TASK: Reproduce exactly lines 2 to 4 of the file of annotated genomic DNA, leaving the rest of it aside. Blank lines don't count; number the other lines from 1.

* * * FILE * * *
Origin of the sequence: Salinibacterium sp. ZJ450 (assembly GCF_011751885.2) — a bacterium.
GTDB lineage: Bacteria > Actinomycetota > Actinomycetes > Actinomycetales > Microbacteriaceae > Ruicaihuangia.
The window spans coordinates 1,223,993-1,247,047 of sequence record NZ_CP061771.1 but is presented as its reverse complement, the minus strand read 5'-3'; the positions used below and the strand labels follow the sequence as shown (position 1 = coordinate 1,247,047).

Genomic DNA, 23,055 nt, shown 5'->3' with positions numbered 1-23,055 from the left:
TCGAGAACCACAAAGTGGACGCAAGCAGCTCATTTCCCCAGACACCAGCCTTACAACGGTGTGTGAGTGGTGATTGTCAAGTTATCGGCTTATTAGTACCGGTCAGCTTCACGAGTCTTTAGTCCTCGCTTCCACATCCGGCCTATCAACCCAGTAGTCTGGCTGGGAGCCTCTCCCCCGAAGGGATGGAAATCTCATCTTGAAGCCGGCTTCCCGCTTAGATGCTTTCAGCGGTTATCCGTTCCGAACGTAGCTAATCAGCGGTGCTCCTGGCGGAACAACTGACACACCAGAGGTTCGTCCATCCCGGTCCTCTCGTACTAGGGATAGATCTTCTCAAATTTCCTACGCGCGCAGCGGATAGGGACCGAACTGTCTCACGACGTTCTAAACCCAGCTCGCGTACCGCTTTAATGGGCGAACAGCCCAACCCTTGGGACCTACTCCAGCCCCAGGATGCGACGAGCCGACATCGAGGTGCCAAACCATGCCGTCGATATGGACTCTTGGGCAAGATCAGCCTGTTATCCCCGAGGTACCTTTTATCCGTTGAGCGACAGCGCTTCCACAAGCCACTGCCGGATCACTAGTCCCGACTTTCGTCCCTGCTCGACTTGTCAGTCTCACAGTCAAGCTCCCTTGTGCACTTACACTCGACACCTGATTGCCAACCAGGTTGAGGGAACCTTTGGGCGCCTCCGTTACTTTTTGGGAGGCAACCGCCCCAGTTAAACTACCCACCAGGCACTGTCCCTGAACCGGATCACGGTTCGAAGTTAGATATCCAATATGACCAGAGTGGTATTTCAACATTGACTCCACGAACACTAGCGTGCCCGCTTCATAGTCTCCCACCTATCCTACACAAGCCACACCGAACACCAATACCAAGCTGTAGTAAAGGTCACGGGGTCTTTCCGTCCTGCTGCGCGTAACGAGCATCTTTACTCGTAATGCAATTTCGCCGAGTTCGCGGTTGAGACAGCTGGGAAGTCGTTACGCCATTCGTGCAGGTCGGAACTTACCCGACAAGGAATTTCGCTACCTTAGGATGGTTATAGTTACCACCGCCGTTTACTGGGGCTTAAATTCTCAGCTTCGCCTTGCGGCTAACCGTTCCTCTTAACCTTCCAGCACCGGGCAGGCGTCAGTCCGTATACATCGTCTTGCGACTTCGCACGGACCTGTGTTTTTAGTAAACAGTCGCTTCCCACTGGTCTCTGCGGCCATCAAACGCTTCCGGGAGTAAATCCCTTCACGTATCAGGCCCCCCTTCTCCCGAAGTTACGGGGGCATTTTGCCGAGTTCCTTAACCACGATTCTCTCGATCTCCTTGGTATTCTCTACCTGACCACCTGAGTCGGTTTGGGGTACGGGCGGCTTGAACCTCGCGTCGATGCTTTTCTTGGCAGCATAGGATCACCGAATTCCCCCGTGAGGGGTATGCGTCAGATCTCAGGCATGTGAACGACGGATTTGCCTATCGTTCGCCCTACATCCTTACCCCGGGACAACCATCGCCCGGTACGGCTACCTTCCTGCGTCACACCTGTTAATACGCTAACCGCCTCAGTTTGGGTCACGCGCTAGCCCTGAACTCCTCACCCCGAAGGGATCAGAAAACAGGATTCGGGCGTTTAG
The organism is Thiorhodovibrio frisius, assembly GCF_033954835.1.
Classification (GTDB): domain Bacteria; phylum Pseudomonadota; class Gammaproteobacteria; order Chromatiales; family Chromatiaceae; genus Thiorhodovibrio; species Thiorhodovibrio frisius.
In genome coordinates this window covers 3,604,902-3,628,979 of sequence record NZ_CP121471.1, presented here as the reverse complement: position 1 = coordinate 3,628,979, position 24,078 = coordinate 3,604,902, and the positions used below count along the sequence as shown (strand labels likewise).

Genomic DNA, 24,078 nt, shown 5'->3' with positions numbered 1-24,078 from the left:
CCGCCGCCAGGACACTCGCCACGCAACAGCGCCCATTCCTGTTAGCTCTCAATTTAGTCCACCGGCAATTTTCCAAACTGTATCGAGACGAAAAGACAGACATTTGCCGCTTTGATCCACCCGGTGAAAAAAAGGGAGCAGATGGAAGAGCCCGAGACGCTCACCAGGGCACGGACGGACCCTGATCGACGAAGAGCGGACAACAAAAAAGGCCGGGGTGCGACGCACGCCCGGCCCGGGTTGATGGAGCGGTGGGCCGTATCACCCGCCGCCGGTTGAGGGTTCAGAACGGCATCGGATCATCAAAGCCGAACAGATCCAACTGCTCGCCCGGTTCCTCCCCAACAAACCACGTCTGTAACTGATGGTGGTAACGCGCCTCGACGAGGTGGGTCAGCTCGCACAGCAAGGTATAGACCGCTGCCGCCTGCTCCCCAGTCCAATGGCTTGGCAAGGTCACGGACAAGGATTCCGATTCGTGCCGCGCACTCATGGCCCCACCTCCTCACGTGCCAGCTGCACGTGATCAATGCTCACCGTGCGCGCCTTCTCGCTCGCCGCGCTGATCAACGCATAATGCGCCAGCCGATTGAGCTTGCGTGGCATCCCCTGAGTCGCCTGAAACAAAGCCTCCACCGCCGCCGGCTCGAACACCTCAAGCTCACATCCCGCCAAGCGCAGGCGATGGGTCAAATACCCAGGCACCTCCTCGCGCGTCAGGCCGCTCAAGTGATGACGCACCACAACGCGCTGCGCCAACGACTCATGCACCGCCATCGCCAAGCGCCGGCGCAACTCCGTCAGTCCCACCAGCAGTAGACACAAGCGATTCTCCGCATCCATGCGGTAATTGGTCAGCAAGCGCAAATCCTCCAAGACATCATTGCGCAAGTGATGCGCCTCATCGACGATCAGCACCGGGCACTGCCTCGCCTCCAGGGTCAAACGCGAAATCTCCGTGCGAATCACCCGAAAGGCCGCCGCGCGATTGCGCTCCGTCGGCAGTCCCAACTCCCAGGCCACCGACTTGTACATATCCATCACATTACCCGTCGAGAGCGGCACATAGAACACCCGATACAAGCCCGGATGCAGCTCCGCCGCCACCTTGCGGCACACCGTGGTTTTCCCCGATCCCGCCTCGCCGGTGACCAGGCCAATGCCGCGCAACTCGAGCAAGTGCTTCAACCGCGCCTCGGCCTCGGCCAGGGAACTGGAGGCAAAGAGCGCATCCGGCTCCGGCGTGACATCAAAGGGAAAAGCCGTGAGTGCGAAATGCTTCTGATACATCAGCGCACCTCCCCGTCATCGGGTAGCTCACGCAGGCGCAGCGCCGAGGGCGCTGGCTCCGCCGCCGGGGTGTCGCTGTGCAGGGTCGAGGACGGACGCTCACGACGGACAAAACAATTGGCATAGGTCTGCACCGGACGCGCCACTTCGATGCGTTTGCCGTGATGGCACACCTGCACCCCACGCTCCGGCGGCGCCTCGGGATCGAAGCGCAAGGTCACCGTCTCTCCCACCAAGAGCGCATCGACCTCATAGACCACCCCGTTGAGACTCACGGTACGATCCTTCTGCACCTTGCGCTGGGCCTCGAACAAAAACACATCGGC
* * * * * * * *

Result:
GTDB lineage: Bacteria > Actinomycetota > Actinomycetes > Actinomycetales > Microbacteriaceae > Ruicaihuangia.
The window spans coordinates 1,223,993-1,247,047 of sequence record NZ_CP061771.1 but is presented as its reverse complement, the minus strand read 5'-3'; the positions used below and the strand labels follow the sequence as shown (position 1 = coordinate 1,247,047).

Genomic DNA, 23,055 nt, shown 5'->3' with positions numbered 1-23,055 from the left: